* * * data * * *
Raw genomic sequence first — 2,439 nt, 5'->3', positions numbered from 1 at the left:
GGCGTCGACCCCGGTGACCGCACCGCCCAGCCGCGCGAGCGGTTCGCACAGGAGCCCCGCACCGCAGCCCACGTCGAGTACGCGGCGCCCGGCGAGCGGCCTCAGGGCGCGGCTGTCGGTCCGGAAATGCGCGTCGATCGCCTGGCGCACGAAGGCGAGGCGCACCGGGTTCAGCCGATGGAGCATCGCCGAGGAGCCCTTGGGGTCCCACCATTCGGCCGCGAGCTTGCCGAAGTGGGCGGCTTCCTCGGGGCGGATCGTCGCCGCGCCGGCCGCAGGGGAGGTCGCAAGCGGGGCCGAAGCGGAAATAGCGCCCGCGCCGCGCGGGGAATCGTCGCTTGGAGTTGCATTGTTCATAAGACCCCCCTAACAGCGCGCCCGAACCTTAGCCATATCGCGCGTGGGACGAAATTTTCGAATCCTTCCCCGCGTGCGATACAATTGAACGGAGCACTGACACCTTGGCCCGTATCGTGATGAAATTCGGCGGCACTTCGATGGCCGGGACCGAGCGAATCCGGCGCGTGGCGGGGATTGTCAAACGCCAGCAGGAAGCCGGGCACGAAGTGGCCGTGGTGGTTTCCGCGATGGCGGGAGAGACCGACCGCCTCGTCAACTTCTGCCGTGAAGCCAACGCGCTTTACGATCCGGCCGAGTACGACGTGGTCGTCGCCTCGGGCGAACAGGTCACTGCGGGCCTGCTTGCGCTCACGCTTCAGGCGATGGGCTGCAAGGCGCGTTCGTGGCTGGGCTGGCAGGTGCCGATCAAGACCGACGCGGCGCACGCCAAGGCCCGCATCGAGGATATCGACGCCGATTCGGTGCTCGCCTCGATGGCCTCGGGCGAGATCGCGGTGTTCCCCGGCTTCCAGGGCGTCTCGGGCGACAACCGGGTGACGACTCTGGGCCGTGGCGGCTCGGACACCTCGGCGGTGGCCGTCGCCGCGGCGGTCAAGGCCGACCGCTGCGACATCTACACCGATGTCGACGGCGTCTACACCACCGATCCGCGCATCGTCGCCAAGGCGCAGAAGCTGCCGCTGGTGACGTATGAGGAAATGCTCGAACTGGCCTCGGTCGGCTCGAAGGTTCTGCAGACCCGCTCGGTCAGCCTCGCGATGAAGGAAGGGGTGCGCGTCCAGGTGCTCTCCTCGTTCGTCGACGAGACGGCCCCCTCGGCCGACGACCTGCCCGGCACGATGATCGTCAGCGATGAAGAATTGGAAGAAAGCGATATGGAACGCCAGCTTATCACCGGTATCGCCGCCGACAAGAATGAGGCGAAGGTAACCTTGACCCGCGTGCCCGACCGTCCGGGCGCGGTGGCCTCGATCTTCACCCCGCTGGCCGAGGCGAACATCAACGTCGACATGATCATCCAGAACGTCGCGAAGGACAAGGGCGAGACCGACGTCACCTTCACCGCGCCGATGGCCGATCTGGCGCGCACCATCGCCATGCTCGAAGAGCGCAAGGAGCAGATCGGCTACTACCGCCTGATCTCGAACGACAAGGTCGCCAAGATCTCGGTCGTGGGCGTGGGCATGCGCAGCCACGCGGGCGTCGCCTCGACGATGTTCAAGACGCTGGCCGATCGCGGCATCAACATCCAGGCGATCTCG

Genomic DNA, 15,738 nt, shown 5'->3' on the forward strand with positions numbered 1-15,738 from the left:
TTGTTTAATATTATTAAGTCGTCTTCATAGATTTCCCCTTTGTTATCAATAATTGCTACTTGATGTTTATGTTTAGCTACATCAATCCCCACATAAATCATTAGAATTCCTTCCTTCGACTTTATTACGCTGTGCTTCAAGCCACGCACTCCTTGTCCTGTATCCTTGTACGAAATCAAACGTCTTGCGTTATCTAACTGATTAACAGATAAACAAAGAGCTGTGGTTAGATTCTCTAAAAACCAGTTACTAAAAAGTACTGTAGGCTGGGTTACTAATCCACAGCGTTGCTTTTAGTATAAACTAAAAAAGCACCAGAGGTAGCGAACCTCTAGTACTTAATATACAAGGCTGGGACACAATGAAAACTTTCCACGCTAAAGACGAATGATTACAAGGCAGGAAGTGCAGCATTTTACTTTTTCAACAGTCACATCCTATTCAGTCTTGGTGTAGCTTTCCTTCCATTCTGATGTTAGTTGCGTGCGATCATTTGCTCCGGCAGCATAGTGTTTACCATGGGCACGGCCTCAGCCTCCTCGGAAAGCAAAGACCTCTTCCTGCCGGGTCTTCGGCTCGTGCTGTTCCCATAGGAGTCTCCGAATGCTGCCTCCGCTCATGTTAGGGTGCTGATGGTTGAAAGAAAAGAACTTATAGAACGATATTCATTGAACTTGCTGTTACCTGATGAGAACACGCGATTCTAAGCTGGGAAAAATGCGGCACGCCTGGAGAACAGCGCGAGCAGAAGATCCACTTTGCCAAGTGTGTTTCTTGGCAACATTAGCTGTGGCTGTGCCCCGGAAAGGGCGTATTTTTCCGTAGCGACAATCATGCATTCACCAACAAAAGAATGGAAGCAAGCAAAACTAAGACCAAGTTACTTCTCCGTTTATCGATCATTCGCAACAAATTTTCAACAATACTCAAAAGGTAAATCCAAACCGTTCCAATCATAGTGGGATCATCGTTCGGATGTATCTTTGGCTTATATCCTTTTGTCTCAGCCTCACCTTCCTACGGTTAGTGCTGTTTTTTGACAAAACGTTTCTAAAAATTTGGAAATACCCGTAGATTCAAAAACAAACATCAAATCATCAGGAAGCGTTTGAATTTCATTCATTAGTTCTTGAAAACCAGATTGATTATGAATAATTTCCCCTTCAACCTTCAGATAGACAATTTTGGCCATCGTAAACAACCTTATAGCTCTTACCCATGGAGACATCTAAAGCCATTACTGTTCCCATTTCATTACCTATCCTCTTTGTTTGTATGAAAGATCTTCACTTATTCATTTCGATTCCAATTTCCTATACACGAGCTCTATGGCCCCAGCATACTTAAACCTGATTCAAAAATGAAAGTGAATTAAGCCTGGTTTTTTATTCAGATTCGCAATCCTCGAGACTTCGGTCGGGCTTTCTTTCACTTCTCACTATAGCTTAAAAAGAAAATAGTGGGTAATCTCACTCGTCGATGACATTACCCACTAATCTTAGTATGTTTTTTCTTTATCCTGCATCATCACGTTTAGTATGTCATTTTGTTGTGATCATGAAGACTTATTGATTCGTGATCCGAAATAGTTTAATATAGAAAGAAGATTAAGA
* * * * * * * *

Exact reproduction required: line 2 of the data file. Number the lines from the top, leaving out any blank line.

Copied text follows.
GGCGTCGACCCCGGTGACCGCACCGCCCAGCCGCGCGAGCGGTTCGCACAGGAGCCCCGCACCGCAGCCCACGTCGAGTACGCGGCGCCCGGCGAGCGGCCTCAGGGCGCGGCTGTCGGTCCGGAAATGCGCGTCGATCGCCTGGCGCACGAAGGCGAGGCGCACCGGGTTCAGCCGATGGAGCATCGCCGAGGAGCCCTTGGGGTCCCACCATTCGGCCGCGAGCTTGCCGAAGTGGGCGGCTTCCTCGGGGCGGATCGTCGCCGCGCCGGCCGCAGGGGAGGTCGCAAGCGGGGCCGAAGCGGAAATAGCGCCCGCGCCGCGCGGGGAATCGTCGCTTGGAGTTGCATTGTTCATAAGACCCCCCTAACAGCGCGCCCGAACCTTAGCCATATCGCGCGTGGGACGAAATTTTCGAATCCTTCCCCGCGTGCGATACAATTGAACGGAGCACTGACACCTTGGCCCGTATCGTGATGAAATTCGGCGGCACTTCGATGGCCGGGACCGAGCGAATCCGGCGCGTGGCGGGGATTGTCAAACGCCAGCAGGAAGCCGGGCACGAAGTGGCCGTGGTGGTTTCCGCGATGGCGGGAGAGACCGACCGCCTCGTCAACTTCTGCCGTGAAGCCAACGCGCTTTACGATCCGGCCGAGTACGACGTGGTCGTCGCCTCGGGCGAACAGGTCACTGCGGGCCTGCTTGCGCTCACGCTTCAGGCGATGGGCTGCAAGGCGCGTTCGTGGCTGGGCTGGCAGGTGCCGATCAAGACCGACGCGGCGCACGCCAAGGCCCGCATCGAGGATATCGACGCCGATTCGGTGCTCGCCTCGATGGCCTCGGGCGAGATCGCGGTGTTCCCCGGCTTCCAGGGCGTCTCGGGCGACAACCGGGTGACGACTCTGGGCCGTGGCGGCTCGGACACCTCGGCGGTGGCCGTCGCCGCGGCGGTCAAGGCCGACCGCTGCGACATCTACACCGATGTCGACGGCGTCTACACCACCGATCCGCGCATCGTCGCCAAGGCGCAGAAGCTGCCGCTGGTGACGTATGAGGAAATGCTCGAACTGGCCTCGGTCGGCTCGAAGGTTCTGCAGACCCGCTCGGTCAGCCTCGCGATGAAGGAAGGGGTGCGCGTCCAGGTGCTCTCCTCGTTCGTCGACGAGACGGCCCCCTCGGCCGACGACCTGCCCGGCACGATGATCGTCAGCGATGAAGAATTGGAAGAAAGCGATATGGAACGCCAGCTTATCACCGGTATCGCCGCCGACAAGAATGAGGCGAAGGTAACCTTGACCCGCGTGCCCGACCGTCCGGGCGCGGTGGCCTCGATCTTCACCCCGCTGGCCGAGGCGAACATCAACGTCGACATGATCATCCAGAACGTCGCGAAGGACAAGGGCGAGACCGACGTCACCTTCACCGCGCCGATGGCCGATCTGGCGCGCACCATCGCCATGCTCGAAGAGCGCAAGGAGCAGATCGGCTACTACCGCCTGATCTCGAACGACAAGGTCGCCAAGATCTCGGTCGTGGGCGTGGGCATGCGCAGCCACGCGGGCGTCGCCTCGACGATGTTCAAGACGCTGGCCGATCGCGGCATCAACATCCAGGCGATCTCG